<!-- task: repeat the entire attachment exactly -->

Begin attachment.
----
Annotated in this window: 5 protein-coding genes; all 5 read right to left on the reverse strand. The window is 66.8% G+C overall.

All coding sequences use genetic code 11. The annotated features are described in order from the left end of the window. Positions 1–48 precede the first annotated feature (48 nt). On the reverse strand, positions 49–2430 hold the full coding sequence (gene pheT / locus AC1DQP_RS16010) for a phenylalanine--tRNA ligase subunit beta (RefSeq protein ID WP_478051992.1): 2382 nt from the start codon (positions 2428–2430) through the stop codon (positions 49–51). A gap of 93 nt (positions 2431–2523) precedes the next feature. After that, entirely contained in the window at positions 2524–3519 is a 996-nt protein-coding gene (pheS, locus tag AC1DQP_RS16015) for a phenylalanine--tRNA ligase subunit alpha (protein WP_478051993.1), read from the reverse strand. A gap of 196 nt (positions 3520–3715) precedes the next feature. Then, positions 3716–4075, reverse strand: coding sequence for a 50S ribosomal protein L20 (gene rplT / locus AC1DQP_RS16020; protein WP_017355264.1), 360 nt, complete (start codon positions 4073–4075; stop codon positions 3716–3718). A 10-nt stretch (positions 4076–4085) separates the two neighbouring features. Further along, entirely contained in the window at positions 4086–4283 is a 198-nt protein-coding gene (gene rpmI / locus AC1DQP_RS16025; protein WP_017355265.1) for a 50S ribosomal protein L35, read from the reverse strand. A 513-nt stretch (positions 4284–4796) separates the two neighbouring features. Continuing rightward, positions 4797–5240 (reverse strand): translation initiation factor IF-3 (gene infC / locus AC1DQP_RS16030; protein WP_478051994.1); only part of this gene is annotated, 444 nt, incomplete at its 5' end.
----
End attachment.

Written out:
Annotated in this window: 5 protein-coding genes; all 5 read right to left on the reverse strand. The window is 66.8% G+C overall.

All coding sequences use genetic code 11. The annotated features are described in order from the left end of the window. Positions 1–48 precede the first annotated feature (48 nt). On the reverse strand, positions 49–2430 hold the full coding sequence (gene pheT / locus AC1DQP_RS16010) for a phenylalanine--tRNA ligase subunit beta (RefSeq protein ID WP_478051992.1): 2382 nt from the start codon (positions 2428–2430) through the stop codon (positions 49–51). A gap of 93 nt (positions 2431–2523) precedes the next feature. After that, entirely contained in the window at positions 2524–3519 is a 996-nt protein-coding gene (pheS, locus tag AC1DQP_RS16015) for a phenylalanine--tRNA ligase subunit alpha (protein WP_478051993.1), read from the reverse strand. A gap of 196 nt (positions 3520–3715) precedes the next feature. Then, positions 3716–4075, reverse strand: coding sequence for a 50S ribosomal protein L20 (gene rplT / locus AC1DQP_RS16020; protein WP_017355264.1), 360 nt, complete (start codon positions 4073–4075; stop codon positions 3716–3718). A 10-nt stretch (positions 4076–4085) separates the two neighbouring features. Further along, entirely contained in the window at positions 4086–4283 is a 198-nt protein-coding gene (gene rpmI / locus AC1DQP_RS16025; protein WP_017355265.1) for a 50S ribosomal protein L35, read from the reverse strand. A 513-nt stretch (positions 4284–4796) separates the two neighbouring features. Continuing rightward, positions 4797–5240 (reverse strand): translation initiation factor IF-3 (gene infC / locus AC1DQP_RS16030; protein WP_478051994.1); only part of this gene is annotated, 444 nt, incomplete at its 5' end.